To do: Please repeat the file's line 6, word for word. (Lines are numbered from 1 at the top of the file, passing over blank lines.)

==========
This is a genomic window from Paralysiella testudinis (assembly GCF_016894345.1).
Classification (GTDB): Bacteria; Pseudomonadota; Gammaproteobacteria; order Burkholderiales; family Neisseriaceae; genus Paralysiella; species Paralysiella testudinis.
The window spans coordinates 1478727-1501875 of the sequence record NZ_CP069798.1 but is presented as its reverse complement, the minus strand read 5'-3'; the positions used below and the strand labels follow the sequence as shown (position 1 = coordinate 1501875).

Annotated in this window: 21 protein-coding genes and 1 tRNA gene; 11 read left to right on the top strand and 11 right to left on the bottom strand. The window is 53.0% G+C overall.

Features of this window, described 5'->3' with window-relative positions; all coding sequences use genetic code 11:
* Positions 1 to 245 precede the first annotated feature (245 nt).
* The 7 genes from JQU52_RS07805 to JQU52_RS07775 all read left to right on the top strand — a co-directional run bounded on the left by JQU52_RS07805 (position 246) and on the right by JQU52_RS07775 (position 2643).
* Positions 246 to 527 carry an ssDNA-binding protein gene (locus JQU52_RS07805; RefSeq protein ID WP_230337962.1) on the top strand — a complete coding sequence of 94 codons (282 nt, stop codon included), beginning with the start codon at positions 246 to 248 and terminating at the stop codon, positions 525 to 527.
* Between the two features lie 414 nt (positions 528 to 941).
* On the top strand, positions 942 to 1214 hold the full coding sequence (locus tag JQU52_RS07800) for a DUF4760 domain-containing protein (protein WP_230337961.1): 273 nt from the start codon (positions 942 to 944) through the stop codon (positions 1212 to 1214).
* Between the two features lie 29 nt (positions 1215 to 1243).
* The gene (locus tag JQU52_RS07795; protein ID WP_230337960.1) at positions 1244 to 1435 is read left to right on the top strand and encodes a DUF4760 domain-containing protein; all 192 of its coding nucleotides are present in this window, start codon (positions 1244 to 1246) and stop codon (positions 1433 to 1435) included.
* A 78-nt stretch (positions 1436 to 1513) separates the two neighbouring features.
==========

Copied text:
* Positions 1 to 245 precede the first annotated feature (245 nt).